SAFETY NOT GUARANTEED [REVIEW]

What if you felt a bit weird about yourself, like you were drifting on another plane to everyone else and there was no one to tether you down, would you jump at the chance to find that tether, or would you seek out the person and drift off together? This was what I got out of the surprisingly sweet Safety Not Guaranteed, which on the outside deals with people making fun of a crazy person but is actually about a chronic need to belong.

Time travel stories are always a little naff. They are one of those things like buddy comedies that have been done to death over the years. Luckily, someone decided to add a new dimension to the time travel mould – the psyche behind the traveller. Mark Duplass is the weirdo in the bush, Kenneth, who puts an ad in the newspaper seeking a partner for time travel (“Must bring your own weapons. Safety not guaranteed.”) and Jake Johnson is a reporter, Geoff, with his interns Darius (Aubrey Plaza) and Arnau (Karan Soni), investigating the seemingly humorous story. As things progress, we realise things are not as they seem.

This is the next in the current string of Mark Duplass appearances since the sublime Your Sister’s Sister. He has a wonderful way of finding his way on screen and as this focussed, maybe crazy, very lonely guy, he is fantastic. Some people really take a disliking to Aubrey Plaza (I overheard someone call her Snorbrey Plaza the other day), but I adore her. She has the dead-pan shtick down-pat and while that may be the issue with most people, it’s nice here to see her shine with a character with a little more depth. There is a great scene where she first comes into contact with Kenneth in the supermarket and the two were electric.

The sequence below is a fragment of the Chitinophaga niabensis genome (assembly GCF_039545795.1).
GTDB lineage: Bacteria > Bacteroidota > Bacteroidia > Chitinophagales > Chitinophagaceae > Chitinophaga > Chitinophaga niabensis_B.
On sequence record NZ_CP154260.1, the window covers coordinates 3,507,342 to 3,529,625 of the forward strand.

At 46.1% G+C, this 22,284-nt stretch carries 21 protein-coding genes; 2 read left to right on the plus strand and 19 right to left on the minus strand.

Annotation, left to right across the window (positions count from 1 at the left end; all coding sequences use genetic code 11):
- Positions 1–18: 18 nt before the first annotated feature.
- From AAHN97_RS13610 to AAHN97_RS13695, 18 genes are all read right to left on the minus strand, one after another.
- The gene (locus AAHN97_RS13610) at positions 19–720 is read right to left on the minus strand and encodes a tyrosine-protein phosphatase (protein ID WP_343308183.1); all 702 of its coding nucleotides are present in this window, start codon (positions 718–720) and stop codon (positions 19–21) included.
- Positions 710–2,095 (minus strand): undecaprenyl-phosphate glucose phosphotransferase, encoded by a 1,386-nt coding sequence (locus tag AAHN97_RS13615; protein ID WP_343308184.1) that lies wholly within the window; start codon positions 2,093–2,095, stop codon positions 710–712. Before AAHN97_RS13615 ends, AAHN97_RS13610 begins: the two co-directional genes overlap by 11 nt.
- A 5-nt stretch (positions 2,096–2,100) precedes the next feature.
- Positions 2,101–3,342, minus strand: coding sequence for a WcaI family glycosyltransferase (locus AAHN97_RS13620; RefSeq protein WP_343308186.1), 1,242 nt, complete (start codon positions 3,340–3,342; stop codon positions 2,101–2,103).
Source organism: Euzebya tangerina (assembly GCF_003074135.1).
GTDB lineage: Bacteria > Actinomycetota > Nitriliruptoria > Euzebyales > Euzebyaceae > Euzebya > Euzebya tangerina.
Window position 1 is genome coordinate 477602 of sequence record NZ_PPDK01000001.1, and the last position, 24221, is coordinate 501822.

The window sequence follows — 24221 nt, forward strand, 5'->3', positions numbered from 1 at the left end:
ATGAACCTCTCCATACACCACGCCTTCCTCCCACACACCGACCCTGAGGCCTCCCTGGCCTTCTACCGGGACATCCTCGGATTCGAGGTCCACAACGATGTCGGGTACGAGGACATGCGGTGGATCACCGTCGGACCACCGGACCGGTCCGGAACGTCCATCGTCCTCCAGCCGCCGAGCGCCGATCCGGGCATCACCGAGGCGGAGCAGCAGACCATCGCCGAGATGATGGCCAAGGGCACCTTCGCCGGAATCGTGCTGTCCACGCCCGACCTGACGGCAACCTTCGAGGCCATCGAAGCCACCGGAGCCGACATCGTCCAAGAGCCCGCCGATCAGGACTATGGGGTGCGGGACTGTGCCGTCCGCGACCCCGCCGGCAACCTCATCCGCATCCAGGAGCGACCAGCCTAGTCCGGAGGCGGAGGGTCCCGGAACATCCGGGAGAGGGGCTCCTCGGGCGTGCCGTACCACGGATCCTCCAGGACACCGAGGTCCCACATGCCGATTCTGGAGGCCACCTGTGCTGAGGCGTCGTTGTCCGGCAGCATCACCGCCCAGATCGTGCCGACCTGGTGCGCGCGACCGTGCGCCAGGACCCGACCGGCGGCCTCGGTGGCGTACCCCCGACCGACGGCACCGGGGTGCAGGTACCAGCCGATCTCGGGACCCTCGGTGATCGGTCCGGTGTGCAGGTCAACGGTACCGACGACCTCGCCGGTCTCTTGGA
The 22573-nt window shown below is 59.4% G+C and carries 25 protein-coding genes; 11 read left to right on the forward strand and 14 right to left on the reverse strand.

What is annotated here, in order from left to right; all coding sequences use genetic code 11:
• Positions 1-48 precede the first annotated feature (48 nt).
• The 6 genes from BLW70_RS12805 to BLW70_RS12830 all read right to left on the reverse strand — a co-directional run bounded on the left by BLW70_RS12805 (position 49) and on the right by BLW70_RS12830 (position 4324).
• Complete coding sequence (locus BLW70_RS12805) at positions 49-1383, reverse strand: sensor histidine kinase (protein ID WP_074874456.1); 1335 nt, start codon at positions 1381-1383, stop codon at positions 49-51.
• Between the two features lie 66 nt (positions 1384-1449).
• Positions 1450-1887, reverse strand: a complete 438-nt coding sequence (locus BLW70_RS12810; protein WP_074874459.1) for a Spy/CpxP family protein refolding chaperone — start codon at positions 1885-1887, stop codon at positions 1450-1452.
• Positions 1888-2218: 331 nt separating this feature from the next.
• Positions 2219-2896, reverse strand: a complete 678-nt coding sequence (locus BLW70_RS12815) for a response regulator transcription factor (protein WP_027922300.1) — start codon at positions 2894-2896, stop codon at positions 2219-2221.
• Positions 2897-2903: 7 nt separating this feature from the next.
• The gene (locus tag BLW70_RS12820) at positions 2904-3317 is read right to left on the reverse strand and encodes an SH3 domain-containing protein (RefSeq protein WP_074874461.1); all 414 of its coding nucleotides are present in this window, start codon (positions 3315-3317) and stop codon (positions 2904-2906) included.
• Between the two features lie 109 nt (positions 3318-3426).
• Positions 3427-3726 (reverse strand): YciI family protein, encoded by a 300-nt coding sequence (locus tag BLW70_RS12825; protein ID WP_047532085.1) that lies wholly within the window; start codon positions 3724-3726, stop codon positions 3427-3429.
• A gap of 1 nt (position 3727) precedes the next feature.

The character of Geoff was my main issue with the film. I think he was meant to represent the 30-something man re-evaluating his place in the world but really he just came across as a serious asshole. Which is a shame, because I think Jake Johnson is a fine actor, and it was a wasted opportunity – perhaps just needed to be written less harshly.

First time screenwriter Derek Connolly does an OK job, but perhaps needed some more attention to the movie as a whole. Over the time travel conversations or the other crap going on with the other characters (Arnau leaves such a small impression on the film, one day on I have actually forgotten all about him), I mostly really enjoyed Darius and Kenneth’s relationship – it’s a sweet love story about outsiders finding one another even when they maybe didn’t realise they needed to. There are a few uncomfortably clunky scenes, but in all it’s a pretty sweet film that will win you over in the end, and unlike most things nowadays, it didn’t end anywhere close to how I thought it would, which is disarmingly refreshing.

About H D Thompson

Film lover. Acerbic viewer of the world. actuallyharry.com @actuallyharry
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